Curtin continues to outline the Guiding Principles. “The athletics program encourages the building of interpersonal relationships, not only within participants of the program, but also between our athletics staff and other employees and students on campus.
“Being a professional entails face-to-face communication. This is especially important when there’s a challenging conversation. For example, if we find that a student is struggling academically, emotionally, or socially, it is important for us to be able to work closely with faculty, the Dean’s Office, or the Counseling Center to develop a solution.”
“We want to fix problems and develop the right solutions through collaboration. A good department collaborates and moves in the same direction. ”
The Monks athletic program has grown over the last decade; Saint Joseph’s College now boasts 21 NCAA varsity sports. This growth has had an impact across campus. Curtin quantifies this growth, “When you add varsity, JV, club, and intramural athletics–without double counting the athletes–we involve hundreds of students or 50% of the campus population. That’s a very high number for a small college.”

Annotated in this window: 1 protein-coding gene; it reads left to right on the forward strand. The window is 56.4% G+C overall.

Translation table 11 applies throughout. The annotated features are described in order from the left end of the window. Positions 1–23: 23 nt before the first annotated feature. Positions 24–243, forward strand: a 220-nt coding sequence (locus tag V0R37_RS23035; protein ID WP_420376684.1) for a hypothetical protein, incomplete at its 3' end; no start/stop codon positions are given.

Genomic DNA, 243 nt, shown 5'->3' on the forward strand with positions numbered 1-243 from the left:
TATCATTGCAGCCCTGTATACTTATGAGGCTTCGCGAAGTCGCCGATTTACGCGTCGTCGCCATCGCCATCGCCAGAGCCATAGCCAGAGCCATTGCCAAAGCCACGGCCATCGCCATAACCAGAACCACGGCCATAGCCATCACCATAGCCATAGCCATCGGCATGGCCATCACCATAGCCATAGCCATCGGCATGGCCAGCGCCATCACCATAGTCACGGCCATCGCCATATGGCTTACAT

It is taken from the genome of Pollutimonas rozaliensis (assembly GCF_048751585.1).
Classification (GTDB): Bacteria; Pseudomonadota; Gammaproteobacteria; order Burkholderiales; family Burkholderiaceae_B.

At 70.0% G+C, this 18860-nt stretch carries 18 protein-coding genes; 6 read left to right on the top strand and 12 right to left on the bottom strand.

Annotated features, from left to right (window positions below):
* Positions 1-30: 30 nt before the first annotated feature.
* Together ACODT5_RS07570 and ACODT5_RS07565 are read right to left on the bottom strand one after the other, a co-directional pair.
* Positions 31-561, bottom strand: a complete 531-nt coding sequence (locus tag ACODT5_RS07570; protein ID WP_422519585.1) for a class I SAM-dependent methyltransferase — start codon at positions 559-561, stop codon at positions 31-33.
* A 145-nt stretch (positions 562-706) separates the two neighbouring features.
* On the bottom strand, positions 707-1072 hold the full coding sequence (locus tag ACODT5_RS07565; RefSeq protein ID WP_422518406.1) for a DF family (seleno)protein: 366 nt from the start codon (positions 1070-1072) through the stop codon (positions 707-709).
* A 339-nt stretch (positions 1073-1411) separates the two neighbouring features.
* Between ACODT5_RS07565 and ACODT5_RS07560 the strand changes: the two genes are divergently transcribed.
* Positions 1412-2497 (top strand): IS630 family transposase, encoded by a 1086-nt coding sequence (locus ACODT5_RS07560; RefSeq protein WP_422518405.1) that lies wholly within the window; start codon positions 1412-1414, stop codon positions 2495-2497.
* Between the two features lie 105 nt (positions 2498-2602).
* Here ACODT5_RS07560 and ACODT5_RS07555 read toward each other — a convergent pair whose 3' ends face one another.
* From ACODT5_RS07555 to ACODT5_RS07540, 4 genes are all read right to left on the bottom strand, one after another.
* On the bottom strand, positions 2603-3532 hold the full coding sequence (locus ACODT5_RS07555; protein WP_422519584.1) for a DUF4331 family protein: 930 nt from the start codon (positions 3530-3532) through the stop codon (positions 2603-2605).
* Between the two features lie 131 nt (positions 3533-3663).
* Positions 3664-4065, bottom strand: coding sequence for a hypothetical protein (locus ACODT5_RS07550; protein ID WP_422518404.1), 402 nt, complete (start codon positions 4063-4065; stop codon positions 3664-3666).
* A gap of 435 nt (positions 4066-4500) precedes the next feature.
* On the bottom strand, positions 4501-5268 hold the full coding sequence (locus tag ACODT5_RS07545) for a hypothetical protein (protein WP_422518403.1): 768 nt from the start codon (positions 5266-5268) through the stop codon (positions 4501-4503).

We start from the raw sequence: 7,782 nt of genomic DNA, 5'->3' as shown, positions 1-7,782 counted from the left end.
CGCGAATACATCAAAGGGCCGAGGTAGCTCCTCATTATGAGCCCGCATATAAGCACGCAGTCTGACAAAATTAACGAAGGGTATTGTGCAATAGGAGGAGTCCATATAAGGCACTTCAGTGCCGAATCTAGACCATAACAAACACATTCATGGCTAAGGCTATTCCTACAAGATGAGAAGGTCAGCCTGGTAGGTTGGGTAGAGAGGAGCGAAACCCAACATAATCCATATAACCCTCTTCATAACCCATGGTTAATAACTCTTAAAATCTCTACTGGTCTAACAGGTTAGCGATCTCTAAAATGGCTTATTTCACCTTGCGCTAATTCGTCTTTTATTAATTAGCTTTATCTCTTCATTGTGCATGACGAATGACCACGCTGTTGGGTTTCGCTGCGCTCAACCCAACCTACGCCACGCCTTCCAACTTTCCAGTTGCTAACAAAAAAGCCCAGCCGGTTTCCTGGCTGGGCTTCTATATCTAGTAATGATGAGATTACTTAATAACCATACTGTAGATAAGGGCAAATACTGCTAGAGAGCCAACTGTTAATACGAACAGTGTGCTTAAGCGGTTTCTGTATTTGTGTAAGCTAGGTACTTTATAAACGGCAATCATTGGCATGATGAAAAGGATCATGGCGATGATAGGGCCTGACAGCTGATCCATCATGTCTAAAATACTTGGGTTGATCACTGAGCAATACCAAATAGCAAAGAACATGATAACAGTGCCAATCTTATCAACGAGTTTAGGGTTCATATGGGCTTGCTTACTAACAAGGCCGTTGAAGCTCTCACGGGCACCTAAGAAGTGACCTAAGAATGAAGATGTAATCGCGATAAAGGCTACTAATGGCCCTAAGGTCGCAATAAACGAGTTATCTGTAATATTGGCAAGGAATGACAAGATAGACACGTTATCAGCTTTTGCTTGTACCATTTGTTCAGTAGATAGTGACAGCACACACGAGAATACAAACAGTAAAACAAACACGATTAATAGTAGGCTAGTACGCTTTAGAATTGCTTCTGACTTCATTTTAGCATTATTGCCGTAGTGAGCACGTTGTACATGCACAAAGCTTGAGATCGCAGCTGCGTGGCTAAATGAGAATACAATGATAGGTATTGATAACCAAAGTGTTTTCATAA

“Of course, there are limits to growth. One limit is our student:coach ratio. The other is the physical capacity of our facilities. None of what we have accomplished–such as our recent opening of the lighted track and turf field–could have happened without top-down or administrative support.
“Vice President & Chief Learning Officer Michael Pardales has been particularly supportive. He understands how the athletics program enhances the student experience and campus life, for both the student-athletes and their fans.
“When you go to a playoff game or title game and you see that atmosphere–the cheering, the crowds, the support–that is enhancing the student experience. It’s very special. There is so much excitement, not only at varsity contests but at intramurals and club sports, too.”
Ultimately, Curtin argues that the guiding principles hinge upon the quality of relationships between people.
“There is considerable sadness on Senior Day for all of our athletes. But that sadness is a good sign. It has been a meaningful experience for them.
“Our athletics program encourages graduates to stay connected to their Monks identity even after graduation. There are many alums who attend regular-season games, as well as championships. They also are returning in increasing numbers to our many alumni games.
“We hope this creates continuity for the alumni, that it enhances our overall community, and creates even more memorable experiences for the many alums who return.”
Once a Monk, always a Monk.